The Last Tree for Orangutans

Editor’s Note: The following is a guest post written by Niel Makinuddin, Senior Manager for the Conservancy’s East Kalimantan program.

Love orangutans? Then today — World Orangutan Day, August 19th — is a day for you to celebrate.

Orangutans are the only great ape in Asia and among the rarest primate on Earth. Once spread throughout the forests of Southeast Asia, they are now found only on the island of Sumatra and Indonesian Borneo, and few places in Malaysia.

Orangutans are in trouble because of habitat loss. They live in and need trees, but their natural forests are being converted to palm oil plantations and coal mines at an unsustainable rate. If deforestation continues at its current pace, orangutans will go extinct. This habitat loss, coupled with increased human conflict and poaching, is a twice deadly combination. Conflict and poaching are logical consequences of habitat conversion. When conflicts occur, the orangutan is the loser.

The orangutan is a symbol of conservation and what will be lost if we do not reform the way we manage natural resources. But it is also a symbol of hope, a symbol of what can be accomplished when partners work together for conservation. The Nature Conservancy has been working in East Kalimantan since 2001 to protect the habitat of this great ape by working with local communities to sustainably log Indonesian forests. These sustainable logging operations protect the forests that shelter orangutans, provide a living for the local populations and allow carbon dioxide to continue to be absorbed and stored.

With all that we know about the plight of orangutans, I was recently shocked to learn that government planning for how lands can be used in East Kalimantan – a process that helps inform decisions for issuing permits for mining, plantation and forestry — were not considering orangutan habitat as key indicators for conservation areas. This could be a death sentence for the species.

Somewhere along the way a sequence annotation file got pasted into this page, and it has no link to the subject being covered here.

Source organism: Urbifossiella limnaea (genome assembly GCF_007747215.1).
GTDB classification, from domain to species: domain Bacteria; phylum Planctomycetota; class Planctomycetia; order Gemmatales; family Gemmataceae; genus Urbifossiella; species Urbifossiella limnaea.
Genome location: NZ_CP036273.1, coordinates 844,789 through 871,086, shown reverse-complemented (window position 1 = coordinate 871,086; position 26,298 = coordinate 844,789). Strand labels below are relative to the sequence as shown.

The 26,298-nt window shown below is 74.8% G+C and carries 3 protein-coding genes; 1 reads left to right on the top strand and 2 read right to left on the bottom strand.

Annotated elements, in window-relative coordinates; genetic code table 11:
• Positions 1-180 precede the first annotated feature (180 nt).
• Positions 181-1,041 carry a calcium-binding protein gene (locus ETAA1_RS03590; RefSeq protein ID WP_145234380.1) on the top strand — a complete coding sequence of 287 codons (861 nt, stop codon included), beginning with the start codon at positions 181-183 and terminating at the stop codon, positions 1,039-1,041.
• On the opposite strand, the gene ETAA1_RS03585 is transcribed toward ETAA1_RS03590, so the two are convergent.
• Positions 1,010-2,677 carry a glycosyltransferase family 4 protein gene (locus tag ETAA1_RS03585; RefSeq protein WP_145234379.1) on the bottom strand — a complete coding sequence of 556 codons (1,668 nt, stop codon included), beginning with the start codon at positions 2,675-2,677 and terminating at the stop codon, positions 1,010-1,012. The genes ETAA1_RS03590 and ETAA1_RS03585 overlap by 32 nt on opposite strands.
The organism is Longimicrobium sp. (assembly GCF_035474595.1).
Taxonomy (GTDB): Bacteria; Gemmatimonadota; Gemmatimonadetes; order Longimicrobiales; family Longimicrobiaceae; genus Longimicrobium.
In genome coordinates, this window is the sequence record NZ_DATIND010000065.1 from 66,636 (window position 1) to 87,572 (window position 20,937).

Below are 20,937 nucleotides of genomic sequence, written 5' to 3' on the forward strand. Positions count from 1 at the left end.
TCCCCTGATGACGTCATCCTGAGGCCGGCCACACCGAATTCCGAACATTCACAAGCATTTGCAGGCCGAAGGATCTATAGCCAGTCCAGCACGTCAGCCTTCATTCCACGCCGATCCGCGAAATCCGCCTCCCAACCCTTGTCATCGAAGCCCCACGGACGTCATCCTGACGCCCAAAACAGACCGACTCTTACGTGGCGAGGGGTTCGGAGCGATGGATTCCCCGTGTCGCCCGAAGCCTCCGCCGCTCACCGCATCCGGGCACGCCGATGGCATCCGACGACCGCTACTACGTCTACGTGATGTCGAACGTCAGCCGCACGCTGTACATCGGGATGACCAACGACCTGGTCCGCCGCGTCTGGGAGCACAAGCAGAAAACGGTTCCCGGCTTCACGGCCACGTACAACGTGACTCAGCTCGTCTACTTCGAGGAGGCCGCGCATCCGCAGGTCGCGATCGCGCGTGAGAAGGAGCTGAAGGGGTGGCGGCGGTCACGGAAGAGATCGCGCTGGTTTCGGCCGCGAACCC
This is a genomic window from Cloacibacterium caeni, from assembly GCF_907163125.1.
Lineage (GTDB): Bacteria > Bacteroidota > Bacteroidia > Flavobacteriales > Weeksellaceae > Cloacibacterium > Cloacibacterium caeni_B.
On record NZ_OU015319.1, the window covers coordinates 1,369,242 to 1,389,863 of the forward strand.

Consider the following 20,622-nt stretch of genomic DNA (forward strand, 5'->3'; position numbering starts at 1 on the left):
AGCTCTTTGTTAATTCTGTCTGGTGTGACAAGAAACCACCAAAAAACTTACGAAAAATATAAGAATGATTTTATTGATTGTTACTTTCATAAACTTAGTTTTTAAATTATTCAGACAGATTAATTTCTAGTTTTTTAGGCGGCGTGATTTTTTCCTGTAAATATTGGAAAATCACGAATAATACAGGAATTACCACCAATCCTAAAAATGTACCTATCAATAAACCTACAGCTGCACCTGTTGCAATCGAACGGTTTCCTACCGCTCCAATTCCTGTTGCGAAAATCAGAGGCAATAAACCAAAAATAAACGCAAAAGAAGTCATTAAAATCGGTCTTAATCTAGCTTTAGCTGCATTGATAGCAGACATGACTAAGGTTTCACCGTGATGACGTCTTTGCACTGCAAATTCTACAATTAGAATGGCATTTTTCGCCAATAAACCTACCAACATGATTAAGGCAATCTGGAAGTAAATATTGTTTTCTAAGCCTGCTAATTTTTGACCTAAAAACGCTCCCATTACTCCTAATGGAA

We’re working with the government and partners to address this oversight. To raise awareness of this issue and to pave the way for better orangutan conservation, we recently published a book: “The Last Tree for Orangutans: Reflection to the Dialectic of Conservation and Development.” This book breaks down the common conception that we need to choose either orangutan conservation or human welfare.  In fact, if we focus on the forest ecosystem as a whole, we will find solutions that benefit us all.

This World Orangutan Day, we recognize the importance of this great ape as a symbol of the threats to our natural world, please join us in finding solutions that benefit us all. (Send an Ecard!)

The next time you buy a forest product, consider the environmental and social impact your choice has on people and forests—either in your community, across the country or on the other side of the world.

About Niel Makinuddin:
Niel Makinuddin has twenty years experience in managing environmental and human rights NGOs and 5 years facilitating dispute and reaching agreement in the areas of natural resource management in Kalimantan, Indonesian Borneo. Niel is currently a Senior Manager for governance and partnership at the Conservancy’s East Kalimantan program.

[Image: A rare black orangutan, Borneo, Indonesia. Credit: Nardiyono/TNC]

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  1. Spread the word of conservation and nature! I working hard for conservation of endangered animals aswell, so I am happy to see your blog and you writing about orangutans specifically. Going to Borneo for research now in a week or I will definatley sign up for this!

    The Biotrotter/Wilhelm

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